This is free software; see the source for copying conditions.  There is NO
warranty; not even for MERCHANTABILITY or FITNESS FOR A PARTICULAR PURPOSE.
# g++ -o virtual_visitor.exe virtual_visitor.cpp
# ./virtual_visitor.exe
Field_String accepting visitor.
Visiting a Field object

The output I want is:

Field_String accepting visitor.
Visiting a Field_String object

My two questions:

  1. Why is the visit method in the descendent Visitor not executed?
  2. How do I execute the visit method in the descendent Visitor using polymorphism?

Note: The objective is to reduce the classes specified in a Visitor class, by using inheritance and allowing for the cases that may not use all of the classes specified in the Visitor.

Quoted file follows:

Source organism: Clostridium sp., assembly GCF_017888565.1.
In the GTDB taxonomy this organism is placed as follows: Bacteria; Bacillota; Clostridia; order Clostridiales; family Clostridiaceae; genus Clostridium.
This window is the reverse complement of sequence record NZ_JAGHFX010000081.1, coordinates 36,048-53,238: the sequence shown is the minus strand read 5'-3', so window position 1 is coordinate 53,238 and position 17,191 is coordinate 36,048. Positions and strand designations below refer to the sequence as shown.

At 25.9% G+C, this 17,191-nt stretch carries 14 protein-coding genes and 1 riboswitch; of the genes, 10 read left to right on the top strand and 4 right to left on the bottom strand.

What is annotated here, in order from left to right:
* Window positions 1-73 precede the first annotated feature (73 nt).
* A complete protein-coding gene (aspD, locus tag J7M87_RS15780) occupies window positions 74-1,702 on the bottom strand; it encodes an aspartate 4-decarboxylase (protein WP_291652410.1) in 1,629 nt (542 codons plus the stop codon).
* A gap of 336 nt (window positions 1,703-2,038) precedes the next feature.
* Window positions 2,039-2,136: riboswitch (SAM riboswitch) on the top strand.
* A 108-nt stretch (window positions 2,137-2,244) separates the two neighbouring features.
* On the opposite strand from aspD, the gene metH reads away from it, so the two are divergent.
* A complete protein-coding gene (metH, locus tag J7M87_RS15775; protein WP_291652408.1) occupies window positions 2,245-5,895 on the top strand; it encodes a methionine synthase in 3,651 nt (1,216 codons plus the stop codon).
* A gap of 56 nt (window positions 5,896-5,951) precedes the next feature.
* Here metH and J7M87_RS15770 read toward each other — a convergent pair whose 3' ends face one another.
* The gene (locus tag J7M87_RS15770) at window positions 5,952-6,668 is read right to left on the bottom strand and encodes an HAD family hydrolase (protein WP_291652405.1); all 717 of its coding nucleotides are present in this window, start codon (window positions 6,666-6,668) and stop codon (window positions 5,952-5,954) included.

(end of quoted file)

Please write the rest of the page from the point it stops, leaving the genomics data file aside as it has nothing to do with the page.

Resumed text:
Note: This is not double dispatch, but extended dispatch.

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1  
I don't think you understand the visitor pattern –  BЈовић Jun 13 '11 at 18:52
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2 Answers

up vote 1 down vote accepted

You cannot do that in C++ (can you really do it in C# without reflection?) On the particular questions:

  1. The compiler resolves the function overload to use based on the static type of the reference, and the final overrider of that function based on the dynamic type of the object.

  2. You need to provide all of the different overloads in the base class. If you cannot do it, you can do nasty things like dynamic_cast's to try and determine whether the Visitor received has support for that particular field, but I would avoid it at all costs. dispatch*.